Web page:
11 May 2011 


The BIA explains the standard for mentally challenged individuals facing immigration court.

A person in immigration court facing deportation must understand what is happening in order to properly present their case. But what happens if the individual is mentally challenged? A recent BIA decision, Matter of M-A-M-, has provided standards for Immigration Judges as to how to proceed for someone who may not be competent enough to understand what is going on. The decision says that an individual is to be given an opportunity to present documents or evidence showing their mental problems or show whether he has an understanding of the nature of the court proceedings, and if he can consult with an attorney or a representative. The Judge must then look into whether the individual is competent for the court proceedings, and, if not, the Judge will look into what safeguards are appropriate, including possibly an evaluation or administratively closing the case. Judges must then give an articulate basis for their decisions as to whether the individual is competent to go forward with their case or not. Pro-immigration groups have stated that while the decision is helpful, it leaves a lot of discretion in the hands of Judges who are not experts in competency decision making. Having an attorney to assist one who may be mentally challenged is essential to help present their case.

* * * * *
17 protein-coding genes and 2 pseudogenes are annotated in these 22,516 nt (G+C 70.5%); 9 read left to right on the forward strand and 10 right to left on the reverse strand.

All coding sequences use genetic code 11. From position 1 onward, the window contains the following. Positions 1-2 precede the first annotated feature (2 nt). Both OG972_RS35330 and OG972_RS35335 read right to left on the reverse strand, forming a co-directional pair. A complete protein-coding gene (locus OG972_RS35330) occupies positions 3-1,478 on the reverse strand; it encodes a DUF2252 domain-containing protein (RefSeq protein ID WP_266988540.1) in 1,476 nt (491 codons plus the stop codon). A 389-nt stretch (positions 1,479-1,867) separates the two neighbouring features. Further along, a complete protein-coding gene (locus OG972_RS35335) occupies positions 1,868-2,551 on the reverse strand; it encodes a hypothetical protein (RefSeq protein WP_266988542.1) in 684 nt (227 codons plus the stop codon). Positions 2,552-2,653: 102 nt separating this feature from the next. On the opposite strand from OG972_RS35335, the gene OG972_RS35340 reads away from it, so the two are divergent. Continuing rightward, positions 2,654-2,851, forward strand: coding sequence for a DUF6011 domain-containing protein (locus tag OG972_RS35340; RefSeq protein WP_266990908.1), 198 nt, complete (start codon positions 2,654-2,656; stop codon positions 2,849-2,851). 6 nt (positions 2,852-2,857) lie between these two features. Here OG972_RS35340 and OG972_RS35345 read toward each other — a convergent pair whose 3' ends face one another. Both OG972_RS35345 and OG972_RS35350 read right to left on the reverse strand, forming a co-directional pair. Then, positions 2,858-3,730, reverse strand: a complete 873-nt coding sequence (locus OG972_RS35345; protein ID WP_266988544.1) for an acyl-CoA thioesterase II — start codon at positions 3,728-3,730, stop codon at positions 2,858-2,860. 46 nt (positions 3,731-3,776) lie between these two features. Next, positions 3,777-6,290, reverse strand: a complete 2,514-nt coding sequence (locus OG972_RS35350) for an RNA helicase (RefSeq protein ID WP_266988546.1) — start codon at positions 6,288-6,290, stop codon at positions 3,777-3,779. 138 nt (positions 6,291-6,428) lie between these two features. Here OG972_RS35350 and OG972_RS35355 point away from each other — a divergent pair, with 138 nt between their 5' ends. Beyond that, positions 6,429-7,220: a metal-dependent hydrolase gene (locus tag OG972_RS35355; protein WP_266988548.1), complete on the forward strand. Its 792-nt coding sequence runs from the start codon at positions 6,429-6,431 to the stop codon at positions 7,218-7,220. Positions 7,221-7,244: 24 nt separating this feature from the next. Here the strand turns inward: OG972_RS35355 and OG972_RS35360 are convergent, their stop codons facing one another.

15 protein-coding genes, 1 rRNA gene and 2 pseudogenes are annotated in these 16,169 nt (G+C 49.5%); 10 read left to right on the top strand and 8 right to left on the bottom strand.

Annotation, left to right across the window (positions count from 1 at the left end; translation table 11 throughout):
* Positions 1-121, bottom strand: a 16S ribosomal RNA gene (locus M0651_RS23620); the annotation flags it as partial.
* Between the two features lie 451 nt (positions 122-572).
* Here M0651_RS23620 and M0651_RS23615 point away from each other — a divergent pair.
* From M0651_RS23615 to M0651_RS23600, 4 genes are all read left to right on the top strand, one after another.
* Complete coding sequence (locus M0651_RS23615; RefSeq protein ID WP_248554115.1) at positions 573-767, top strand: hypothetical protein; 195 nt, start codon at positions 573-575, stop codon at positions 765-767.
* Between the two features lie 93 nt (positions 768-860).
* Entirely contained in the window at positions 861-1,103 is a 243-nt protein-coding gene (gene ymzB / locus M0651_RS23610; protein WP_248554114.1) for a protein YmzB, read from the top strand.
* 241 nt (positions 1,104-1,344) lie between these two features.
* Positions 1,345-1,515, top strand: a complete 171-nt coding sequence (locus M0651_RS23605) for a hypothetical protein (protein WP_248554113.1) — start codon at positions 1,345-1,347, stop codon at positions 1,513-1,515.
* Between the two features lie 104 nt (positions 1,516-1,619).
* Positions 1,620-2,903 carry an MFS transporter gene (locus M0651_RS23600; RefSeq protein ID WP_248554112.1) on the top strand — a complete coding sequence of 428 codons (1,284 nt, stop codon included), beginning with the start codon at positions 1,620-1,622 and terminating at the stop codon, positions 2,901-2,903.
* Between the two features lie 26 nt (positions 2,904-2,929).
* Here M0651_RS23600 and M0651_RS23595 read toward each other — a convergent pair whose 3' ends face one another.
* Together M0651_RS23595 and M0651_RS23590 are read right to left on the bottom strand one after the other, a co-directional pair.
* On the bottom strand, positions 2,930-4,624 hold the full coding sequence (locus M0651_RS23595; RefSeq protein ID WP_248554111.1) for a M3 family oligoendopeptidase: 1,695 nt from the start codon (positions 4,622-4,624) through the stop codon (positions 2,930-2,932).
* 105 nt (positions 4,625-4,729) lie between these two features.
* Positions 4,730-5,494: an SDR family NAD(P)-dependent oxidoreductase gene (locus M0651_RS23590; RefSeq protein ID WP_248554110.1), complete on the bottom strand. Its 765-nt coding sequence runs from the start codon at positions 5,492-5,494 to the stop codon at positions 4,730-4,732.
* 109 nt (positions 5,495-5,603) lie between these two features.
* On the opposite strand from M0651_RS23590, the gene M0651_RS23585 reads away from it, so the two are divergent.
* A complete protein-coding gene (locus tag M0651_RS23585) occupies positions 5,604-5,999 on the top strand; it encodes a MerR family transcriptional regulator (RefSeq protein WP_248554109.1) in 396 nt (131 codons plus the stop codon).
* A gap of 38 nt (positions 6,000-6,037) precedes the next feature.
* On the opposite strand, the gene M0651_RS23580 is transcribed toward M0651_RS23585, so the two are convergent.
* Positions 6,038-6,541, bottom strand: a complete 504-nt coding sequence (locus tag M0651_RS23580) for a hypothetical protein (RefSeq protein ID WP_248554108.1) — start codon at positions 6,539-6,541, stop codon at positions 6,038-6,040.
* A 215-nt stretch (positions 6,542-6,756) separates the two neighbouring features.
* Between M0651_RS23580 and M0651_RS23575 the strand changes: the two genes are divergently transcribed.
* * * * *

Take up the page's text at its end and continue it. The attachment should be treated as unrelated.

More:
Share →
English English    Russian Russian   Espanol Espanol   Privacy policy

This website has been developed to be a useful and informative tool for clients and prospective clients. It is possible that information contained herein may change from time to time and while accurate at the date of publication, may not be accurate as at the time you access this website. We provide no warranty or take any responsibility (or liability) for any loss or damage (either direct or consequential) that may be suffered due to reliance on the information published on this website.